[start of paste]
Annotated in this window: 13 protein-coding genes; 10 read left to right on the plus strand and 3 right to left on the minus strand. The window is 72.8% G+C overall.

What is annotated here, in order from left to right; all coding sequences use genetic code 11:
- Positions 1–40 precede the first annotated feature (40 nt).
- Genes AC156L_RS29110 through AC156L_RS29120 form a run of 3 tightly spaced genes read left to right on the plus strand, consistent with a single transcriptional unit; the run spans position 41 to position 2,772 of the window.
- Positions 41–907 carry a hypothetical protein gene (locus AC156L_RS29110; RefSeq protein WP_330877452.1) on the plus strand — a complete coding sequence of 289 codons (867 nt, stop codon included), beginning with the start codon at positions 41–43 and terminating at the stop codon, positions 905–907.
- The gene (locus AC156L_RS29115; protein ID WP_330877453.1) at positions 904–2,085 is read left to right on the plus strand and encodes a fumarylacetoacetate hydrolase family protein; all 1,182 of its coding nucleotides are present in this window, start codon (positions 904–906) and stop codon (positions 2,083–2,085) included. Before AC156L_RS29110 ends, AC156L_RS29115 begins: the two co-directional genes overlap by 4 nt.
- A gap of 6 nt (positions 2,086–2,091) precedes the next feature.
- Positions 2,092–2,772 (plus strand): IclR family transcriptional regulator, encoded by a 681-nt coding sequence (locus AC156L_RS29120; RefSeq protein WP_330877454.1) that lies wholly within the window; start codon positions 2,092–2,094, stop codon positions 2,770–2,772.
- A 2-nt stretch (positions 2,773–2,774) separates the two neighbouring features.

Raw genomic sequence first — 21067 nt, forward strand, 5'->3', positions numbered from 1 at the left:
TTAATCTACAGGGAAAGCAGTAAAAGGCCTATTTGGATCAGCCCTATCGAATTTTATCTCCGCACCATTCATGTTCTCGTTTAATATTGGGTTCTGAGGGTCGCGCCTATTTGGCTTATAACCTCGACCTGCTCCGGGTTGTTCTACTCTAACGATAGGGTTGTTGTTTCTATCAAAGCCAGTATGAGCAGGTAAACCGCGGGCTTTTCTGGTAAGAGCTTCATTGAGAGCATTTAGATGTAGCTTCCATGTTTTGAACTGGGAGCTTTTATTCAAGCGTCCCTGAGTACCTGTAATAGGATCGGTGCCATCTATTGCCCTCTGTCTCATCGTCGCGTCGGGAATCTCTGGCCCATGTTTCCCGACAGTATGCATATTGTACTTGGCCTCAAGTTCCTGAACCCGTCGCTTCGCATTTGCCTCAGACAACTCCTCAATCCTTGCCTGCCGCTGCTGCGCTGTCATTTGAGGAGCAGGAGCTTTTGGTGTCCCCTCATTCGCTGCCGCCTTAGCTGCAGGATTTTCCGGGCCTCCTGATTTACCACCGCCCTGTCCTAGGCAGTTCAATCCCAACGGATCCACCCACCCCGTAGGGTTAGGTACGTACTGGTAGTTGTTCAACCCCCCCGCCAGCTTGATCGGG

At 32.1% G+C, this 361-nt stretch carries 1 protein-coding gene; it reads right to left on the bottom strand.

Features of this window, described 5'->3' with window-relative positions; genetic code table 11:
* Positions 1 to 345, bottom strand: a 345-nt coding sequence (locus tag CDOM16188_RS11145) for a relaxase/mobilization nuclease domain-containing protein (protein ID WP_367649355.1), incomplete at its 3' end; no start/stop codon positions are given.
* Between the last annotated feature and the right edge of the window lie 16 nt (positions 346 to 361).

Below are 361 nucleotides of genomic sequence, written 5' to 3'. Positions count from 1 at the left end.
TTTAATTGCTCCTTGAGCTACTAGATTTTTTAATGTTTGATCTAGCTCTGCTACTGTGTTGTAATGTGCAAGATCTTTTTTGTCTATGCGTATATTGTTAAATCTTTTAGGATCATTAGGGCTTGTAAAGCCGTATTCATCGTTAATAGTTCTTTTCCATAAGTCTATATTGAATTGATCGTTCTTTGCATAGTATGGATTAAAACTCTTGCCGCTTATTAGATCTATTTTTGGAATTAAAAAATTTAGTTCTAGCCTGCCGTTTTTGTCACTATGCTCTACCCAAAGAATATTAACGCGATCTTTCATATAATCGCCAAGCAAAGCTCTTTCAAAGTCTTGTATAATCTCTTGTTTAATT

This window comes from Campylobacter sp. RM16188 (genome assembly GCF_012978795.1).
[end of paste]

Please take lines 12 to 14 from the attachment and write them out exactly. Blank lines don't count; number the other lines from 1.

At 32.1% G+C, this 361-nt stretch carries 1 protein-coding gene; it reads right to left on the bottom strand.

Features of this window, described 5'->3' with window-relative positions; genetic code table 11:
* Positions 1 to 345, bottom strand: a 345-nt coding sequence (locus tag CDOM16188_RS11145) for a relaxase/mobilization nuclease domain-containing protein (protein ID WP_367649355.1), incomplete at its 3' end; no start/stop codon positions are given.